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6-08-2015, 13:17

The Harran Inscription of Nabonidus

The celebration of Sin, the move to Arabia, the emphasis on the relationship between Syria and Babylonia, are all elements aimed at pleasing the ‘audience’ in Harran, but difficult to accept in Babylonia.

‘The operation of Sin, greatest of the gods and goddesses, nobody knows it, since from distant days it came not down to the land, wherefore the people of the land saw it indeed, but wrote it not on a tablet and set it not down for days to come: that you, Sin, lord of the gods and goddesses, dwellers of the heavens, came from the heavens in front of me, Nabonidus king of Babylon. I, Nabonidus, the lonely one, who have not the honour of being a somebody, and kingship is not within me, but the gods and goddesses prayed for me, and Sin called me to the kingship. In the ninth season he caused me to behold a dream saying this: “Quickly restore the E-hul-hul, the temple of Sin in Harran, and I shah give you all the lands.”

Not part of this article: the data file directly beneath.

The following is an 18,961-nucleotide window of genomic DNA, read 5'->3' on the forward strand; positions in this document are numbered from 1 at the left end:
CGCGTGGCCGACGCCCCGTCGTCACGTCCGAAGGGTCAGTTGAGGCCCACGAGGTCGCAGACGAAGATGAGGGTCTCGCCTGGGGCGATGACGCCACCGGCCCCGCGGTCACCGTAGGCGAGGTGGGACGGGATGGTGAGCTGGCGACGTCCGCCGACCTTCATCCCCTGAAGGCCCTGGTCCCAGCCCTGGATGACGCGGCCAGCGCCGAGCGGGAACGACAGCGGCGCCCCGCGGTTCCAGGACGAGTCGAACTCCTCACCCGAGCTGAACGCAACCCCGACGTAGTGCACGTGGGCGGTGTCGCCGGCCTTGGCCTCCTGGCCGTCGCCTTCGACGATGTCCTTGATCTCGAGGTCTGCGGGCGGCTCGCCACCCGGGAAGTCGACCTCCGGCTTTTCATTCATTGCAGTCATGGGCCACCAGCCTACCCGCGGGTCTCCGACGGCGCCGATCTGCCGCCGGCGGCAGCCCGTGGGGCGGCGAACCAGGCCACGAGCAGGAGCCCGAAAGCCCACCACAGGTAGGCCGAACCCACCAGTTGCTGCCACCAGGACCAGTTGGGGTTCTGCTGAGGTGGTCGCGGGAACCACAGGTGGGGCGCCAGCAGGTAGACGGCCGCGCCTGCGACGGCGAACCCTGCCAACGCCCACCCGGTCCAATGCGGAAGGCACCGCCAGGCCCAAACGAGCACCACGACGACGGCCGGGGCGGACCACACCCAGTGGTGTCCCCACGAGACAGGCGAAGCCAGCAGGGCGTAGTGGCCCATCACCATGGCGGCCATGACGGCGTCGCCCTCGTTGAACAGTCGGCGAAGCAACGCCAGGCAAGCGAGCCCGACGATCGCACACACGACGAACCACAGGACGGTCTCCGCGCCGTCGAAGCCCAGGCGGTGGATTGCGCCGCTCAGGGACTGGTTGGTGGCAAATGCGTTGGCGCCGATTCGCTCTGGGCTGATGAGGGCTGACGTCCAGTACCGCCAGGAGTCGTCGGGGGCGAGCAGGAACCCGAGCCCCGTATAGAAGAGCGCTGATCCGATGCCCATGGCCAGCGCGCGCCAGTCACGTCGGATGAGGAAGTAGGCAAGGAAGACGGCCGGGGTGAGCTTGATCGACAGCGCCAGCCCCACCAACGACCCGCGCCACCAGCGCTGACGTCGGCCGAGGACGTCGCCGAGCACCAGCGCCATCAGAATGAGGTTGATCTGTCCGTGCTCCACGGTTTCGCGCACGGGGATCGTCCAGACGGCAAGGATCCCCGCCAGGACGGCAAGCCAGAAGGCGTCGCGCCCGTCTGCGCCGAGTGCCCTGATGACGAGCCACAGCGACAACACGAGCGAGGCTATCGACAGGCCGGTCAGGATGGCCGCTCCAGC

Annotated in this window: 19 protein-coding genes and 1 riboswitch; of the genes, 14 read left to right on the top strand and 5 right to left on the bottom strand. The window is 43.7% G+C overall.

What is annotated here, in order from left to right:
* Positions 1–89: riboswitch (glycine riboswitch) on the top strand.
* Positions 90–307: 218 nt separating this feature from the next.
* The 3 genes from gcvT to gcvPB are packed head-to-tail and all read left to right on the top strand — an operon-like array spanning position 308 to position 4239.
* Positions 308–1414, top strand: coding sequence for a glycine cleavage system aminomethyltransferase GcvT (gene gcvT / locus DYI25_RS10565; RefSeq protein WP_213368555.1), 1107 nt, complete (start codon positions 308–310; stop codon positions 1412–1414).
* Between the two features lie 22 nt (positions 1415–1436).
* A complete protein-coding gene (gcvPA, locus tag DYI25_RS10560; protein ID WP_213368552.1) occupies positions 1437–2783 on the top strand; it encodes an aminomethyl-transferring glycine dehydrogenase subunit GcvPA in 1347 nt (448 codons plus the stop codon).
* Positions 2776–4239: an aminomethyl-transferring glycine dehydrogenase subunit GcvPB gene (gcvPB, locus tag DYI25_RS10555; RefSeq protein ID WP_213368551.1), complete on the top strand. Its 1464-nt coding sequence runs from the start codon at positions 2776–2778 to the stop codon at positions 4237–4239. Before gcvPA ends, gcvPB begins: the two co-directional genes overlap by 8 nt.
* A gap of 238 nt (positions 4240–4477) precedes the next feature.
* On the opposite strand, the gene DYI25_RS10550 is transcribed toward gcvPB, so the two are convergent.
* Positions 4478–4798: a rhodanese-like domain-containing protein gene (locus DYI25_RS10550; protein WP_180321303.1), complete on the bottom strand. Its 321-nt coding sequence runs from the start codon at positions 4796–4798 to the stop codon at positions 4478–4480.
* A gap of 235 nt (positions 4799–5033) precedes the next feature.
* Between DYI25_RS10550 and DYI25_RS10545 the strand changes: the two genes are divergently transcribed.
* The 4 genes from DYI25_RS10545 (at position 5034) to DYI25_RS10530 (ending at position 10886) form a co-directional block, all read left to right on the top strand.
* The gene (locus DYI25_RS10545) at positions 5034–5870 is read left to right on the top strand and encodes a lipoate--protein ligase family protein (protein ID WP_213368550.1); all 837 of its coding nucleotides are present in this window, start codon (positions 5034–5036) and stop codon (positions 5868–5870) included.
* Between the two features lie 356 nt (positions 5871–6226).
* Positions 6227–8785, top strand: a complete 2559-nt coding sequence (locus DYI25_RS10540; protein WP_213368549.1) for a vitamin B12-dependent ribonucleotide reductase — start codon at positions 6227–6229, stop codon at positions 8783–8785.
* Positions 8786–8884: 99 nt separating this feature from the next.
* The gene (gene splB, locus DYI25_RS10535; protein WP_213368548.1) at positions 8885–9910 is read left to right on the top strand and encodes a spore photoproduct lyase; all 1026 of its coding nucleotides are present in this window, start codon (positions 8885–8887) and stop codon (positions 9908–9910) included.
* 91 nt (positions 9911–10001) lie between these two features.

But the sons of Babylon, Borsippa, Nippur, Ur, Uruk, Larsa, the administrators and inhabitants of the Babylonian cities, acted wickedly and offended his divinity, they knew not the terrible wrath of the Moon-god, king of the gods. They disregarded his rituals and dedicated themselves to impious and disloyal discourses. Like dogs, they devoured one another, they brought fever and famine in the midst of them. He (Sin) decimated the people in the land, he made me leave my city of Babylon, and led me to Tayma, Dadanu, Padakku, Hibra, Yadihu, as far as Yatribu. Ten years I went about amongst them, and did not enter my city Babylon.

At the word of Sin, king of the gods, lord of the lords of the gods and goddesses, dwellers of the heavens, they accomplished the word of the Moon-god, Sin, and made Shamash, Ishtar, Adad, and Nergal guard my safety and life. In a single year, in the month of Nisan and the month of Teshrit, the people of Babylonia and of Syria the produce of the plains and of the sea received. In all those years without ceasing, Adad, lockkeeper of heavens and the netherworld, at the command of Sin waters of rain gave them to drink, even in the rigour of summer, in the months of Sivan, Tammuz, Ab, Elul, and Teshrit, so that they brought their property and possessions in peace before me.